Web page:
"Schöne Wiege" starts off as a gently-rocking strophic berceuse, then turns quickly into a rhapsodic, though brief, through-composed scena, with the off-kilter rhythmic phrases and the melodic angularity typical of Schumann. Its subject, and the subject of the song cycle in which it is the pivot, is that great theme of German Romanticism: unhappy love that forces the wounded lover on a journey which, in some treatments, ends in death (as in Schubert's Die Schöne Müllerin and Mahler's Lieder eines fahrenden Gesellen) or madness (as in Schubert's Winterreise). My translation follows:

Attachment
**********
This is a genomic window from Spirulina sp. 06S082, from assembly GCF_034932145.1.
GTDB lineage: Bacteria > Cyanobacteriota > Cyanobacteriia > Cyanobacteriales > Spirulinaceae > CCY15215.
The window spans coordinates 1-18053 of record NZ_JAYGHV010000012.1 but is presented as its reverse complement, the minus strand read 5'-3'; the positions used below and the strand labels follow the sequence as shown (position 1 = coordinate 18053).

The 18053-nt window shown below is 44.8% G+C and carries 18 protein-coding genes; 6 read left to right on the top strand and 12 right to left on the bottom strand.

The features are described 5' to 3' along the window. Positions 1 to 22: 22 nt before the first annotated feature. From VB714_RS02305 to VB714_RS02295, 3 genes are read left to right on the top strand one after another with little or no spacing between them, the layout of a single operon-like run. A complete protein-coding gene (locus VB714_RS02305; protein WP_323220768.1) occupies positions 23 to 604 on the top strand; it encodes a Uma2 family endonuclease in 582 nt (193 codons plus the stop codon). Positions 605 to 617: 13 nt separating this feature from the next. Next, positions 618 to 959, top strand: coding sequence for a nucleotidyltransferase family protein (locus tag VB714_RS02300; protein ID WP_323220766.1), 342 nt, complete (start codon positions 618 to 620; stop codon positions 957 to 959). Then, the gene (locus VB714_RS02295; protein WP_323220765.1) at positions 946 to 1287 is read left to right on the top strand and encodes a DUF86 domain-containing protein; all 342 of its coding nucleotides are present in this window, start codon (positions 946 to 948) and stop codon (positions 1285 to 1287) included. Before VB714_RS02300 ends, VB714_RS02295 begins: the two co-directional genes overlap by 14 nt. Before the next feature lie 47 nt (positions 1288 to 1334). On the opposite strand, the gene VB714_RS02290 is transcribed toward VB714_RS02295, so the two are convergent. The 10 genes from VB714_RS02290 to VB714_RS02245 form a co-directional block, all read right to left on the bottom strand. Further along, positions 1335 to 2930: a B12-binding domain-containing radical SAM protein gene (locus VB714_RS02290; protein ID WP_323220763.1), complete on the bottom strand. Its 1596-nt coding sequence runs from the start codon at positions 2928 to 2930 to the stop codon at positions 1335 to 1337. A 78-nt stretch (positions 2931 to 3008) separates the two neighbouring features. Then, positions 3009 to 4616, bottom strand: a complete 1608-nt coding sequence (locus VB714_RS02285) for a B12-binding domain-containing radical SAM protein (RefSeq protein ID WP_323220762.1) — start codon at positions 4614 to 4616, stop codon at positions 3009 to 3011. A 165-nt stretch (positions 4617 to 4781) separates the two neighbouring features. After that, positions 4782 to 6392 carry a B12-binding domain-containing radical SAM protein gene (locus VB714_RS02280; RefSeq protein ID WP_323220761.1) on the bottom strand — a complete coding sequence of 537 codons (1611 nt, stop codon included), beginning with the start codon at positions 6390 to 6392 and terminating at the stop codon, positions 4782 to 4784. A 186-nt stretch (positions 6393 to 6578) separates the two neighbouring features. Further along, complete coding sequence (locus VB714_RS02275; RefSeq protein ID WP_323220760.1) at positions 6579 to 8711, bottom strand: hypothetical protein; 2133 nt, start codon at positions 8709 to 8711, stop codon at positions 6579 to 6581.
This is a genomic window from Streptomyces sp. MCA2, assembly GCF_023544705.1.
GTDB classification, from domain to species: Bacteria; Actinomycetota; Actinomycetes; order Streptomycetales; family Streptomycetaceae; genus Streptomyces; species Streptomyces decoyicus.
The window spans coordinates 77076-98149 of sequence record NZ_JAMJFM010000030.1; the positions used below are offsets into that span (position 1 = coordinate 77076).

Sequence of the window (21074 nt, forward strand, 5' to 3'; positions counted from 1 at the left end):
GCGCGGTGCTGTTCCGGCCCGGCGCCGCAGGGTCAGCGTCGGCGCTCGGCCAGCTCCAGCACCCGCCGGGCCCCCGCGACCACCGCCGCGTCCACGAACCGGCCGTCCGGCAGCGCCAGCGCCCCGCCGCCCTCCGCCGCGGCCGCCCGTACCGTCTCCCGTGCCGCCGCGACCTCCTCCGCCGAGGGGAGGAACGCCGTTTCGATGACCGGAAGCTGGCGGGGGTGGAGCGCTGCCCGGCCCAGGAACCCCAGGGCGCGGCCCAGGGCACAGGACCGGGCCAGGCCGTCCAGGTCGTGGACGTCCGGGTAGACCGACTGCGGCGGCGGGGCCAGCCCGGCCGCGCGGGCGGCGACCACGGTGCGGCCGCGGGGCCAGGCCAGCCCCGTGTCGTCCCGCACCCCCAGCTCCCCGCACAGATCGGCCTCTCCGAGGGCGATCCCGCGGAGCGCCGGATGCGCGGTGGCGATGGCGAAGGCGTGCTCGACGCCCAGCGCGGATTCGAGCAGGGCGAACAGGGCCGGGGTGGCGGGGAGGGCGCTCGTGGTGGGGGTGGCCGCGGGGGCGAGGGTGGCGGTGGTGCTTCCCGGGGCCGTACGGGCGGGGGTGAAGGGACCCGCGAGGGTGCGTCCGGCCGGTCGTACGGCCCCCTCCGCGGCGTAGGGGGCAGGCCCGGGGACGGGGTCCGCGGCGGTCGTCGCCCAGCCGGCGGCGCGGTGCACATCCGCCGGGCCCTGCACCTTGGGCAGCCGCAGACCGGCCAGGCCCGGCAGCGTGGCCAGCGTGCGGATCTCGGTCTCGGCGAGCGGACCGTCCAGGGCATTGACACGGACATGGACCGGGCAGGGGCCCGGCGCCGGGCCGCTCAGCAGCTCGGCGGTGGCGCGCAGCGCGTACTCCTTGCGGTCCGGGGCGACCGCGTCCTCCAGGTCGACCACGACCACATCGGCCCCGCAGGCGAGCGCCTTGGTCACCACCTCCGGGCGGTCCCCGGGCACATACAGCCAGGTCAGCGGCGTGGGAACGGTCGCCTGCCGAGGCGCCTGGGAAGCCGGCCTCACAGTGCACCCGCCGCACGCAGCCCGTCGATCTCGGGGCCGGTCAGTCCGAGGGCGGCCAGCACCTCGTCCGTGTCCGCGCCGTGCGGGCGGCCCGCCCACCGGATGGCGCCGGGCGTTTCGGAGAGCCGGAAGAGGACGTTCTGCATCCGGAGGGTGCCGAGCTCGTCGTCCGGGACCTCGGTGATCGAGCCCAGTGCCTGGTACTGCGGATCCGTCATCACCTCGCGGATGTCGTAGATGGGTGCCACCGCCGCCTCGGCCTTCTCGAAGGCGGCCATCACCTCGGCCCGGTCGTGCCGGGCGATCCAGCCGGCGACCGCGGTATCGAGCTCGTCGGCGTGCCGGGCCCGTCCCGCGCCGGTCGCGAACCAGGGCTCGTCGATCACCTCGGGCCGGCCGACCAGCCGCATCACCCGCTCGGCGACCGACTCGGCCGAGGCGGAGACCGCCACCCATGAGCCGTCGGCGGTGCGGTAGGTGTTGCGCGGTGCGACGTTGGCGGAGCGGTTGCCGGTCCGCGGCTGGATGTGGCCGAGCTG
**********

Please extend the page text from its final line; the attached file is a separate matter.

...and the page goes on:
Beautiful cradle of all my sorrows, beautiful tomb of my repose,
Beautiful city, we must part: "Farewell," I call to you.
Farewell, you holy threshhold where my beloved wanders;
Farewell, sacred spot where I first saw her.
And had I never seen you, beautiful queen of my heart,
The wretchedness I now endure would never have befallen me.
I did not wish to touch your heart; I did not seek your love --
I wished only to live a quiet life near the place where your breath flutters.
But you yourself drive me from here; your mouth speaks bitter words.
Madness takes hold of my mind, and my heart is sick and sore.
And I drag my weary, weakened limbs away, leaning on my wanderer's staff,
Until the time I might lay by tired head in some cool, far-off grave.